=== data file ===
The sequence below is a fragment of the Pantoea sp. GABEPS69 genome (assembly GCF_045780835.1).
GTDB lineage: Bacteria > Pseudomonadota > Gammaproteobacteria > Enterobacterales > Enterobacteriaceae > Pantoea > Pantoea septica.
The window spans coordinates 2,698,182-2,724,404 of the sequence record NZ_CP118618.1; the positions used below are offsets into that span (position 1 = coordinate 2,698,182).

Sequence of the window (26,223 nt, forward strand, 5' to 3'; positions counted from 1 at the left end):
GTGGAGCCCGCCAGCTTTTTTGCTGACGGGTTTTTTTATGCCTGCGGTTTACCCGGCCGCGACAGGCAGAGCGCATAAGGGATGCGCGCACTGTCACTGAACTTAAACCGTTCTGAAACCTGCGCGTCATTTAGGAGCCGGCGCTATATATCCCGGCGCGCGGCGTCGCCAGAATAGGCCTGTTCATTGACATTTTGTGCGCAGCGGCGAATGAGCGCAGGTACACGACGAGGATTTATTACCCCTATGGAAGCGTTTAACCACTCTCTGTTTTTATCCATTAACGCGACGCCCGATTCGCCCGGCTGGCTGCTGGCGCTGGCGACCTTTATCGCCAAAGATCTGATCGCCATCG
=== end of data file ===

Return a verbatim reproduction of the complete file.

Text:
The sequence below is a fragment of the Pantoea sp. GABEPS69 genome (assembly GCF_045780835.1).
GTDB lineage: Bacteria > Pseudomonadota > Gammaproteobacteria > Enterobacterales > Enterobacteriaceae > Pantoea > Pantoea septica.
The window spans coordinates 2,698,182-2,724,404 of the sequence record NZ_CP118618.1; the positions used below are offsets into that span (position 1 = coordinate 2,698,182).

Sequence of the window (26,223 nt, forward strand, 5' to 3'; positions counted from 1 at the left end):
GTGGAGCCCGCCAGCTTTTTTGCTGACGGGTTTTTTTATGCCTGCGGTTTACCCGGCCGCGACAGGCAGAGCGCATAAGGGATGCGCGCACTGTCACTGAACTTAAACCGTTCTGAAACCTGCGCGTCATTTAGGAGCCGGCGCTATATATCCCGGCGCGCGGCGTCGCCAGAATAGGCCTGTTCATTGACATTTTGTGCGCAGCGGCGAATGAGCGCAGGTACACGACGAGGATTTATTACCCCTATGGAAGCGTTTAACCACTCTCTGTTTTTATCCATTAACGCGACGCCCGATTCGCCCGGCTGGCTGCTGGCGCTGGCGACCTTTATCGCCAAAGATCTGATCGCCATCG